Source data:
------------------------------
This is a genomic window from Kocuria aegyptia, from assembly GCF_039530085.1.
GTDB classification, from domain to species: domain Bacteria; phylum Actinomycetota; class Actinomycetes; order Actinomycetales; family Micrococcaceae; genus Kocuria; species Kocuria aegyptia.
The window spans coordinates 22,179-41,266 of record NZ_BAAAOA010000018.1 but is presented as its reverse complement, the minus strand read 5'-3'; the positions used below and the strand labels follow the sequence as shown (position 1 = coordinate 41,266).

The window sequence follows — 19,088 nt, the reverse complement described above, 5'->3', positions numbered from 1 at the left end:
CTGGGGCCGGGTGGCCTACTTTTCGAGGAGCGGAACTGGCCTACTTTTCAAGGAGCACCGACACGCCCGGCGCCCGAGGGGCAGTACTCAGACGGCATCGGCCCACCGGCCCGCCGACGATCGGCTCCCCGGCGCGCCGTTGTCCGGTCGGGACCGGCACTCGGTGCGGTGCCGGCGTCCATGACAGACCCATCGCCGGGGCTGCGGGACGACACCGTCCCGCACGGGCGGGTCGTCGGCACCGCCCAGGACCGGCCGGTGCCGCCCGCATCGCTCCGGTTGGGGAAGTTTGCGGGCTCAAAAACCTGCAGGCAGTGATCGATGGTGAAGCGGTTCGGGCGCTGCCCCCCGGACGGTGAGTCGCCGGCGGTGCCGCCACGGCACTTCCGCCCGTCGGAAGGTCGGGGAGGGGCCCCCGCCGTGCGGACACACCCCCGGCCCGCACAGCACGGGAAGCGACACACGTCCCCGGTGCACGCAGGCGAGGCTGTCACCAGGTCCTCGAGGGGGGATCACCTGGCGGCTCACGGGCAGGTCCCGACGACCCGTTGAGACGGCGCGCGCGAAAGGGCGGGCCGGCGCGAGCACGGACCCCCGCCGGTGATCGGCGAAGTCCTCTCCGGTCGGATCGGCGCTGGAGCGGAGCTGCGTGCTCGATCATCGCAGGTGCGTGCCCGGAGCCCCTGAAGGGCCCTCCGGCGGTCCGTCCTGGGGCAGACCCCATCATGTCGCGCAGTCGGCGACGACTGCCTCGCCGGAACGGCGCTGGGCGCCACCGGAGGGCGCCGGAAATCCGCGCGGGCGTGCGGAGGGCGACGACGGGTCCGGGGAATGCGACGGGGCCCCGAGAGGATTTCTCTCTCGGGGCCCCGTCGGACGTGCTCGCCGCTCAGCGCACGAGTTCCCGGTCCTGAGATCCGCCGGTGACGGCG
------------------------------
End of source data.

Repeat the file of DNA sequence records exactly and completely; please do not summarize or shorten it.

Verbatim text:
This is a genomic window from Kocuria aegyptia, from assembly GCF_039530085.1.
GTDB classification, from domain to species: domain Bacteria; phylum Actinomycetota; class Actinomycetes; order Actinomycetales; family Micrococcaceae; genus Kocuria; species Kocuria aegyptia.
The window spans coordinates 22,179-41,266 of record NZ_BAAAOA010000018.1 but is presented as its reverse complement, the minus strand read 5'-3'; the positions used below and the strand labels follow the sequence as shown (position 1 = coordinate 41,266).

The window sequence follows — 19,088 nt, the reverse complement described above, 5'->3', positions numbered from 1 at the left end:
CTGGGGCCGGGTGGCCTACTTTTCGAGGAGCGGAACTGGCCTACTTTTCAAGGAGCACCGACACGCCCGGCGCCCGAGGGGCAGTACTCAGACGGCATCGGCCCACCGGCCCGCCGACGATCGGCTCCCCGGCGCGCCGTTGTCCGGTCGGGACCGGCACTCGGTGCGGTGCCGGCGTCCATGACAGACCCATCGCCGGGGCTGCGGGACGACACCGTCCCGCACGGGCGGGTCGTCGGCACCGCCCAGGACCGGCCGGTGCCGCCCGCATCGCTCCGGTTGGGGAAGTTTGCGGGCTCAAAAACCTGCAGGCAGTGATCGATGGTGAAGCGGTTCGGGCGCTGCCCCCCGGACGGTGAGTCGCCGGCGGTGCCGCCACGGCACTTCCGCCCGTCGGAAGGTCGGGGAGGGGCCCCCGCCGTGCGGACACACCCCCGGCCCGCACAGCACGGGAAGCGACACACGTCCCCGGTGCACGCAGGCGAGGCTGTCACCAGGTCCTCGAGGGGGGATCACCTGGCGGCTCACGGGCAGGTCCCGACGACCCGTTGAGACGGCGCGCGCGAAAGGGCGGGCCGGCGCGAGCACGGACCCCCGCCGGTGATCGGCGAAGTCCTCTCCGGTCGGATCGGCGCTGGAGCGGAGCTGCGTGCTCGATCATCGCAGGTGCGTGCCCGGAGCCCCTGAAGGGCCCTCCGGCGGTCCGTCCTGGGGCAGACCCCATCATGTCGCGCAGTCGGCGACGACTGCCTCGCCGGAACGGCGCTGGGCGCCACCGGAGGGCGCCGGAAATCCGCGCGGGCGTGCGGAGGGCGACGACGGGTCCGGGGAATGCGACGGGGCCCCGAGAGGATTTCTCTCTCGGGGCCCCGTCGGACGTGCTCGCCGCTCAGCGCACGAGTTCCCGGTCCTGAGATCCGCCGGTGACGGCG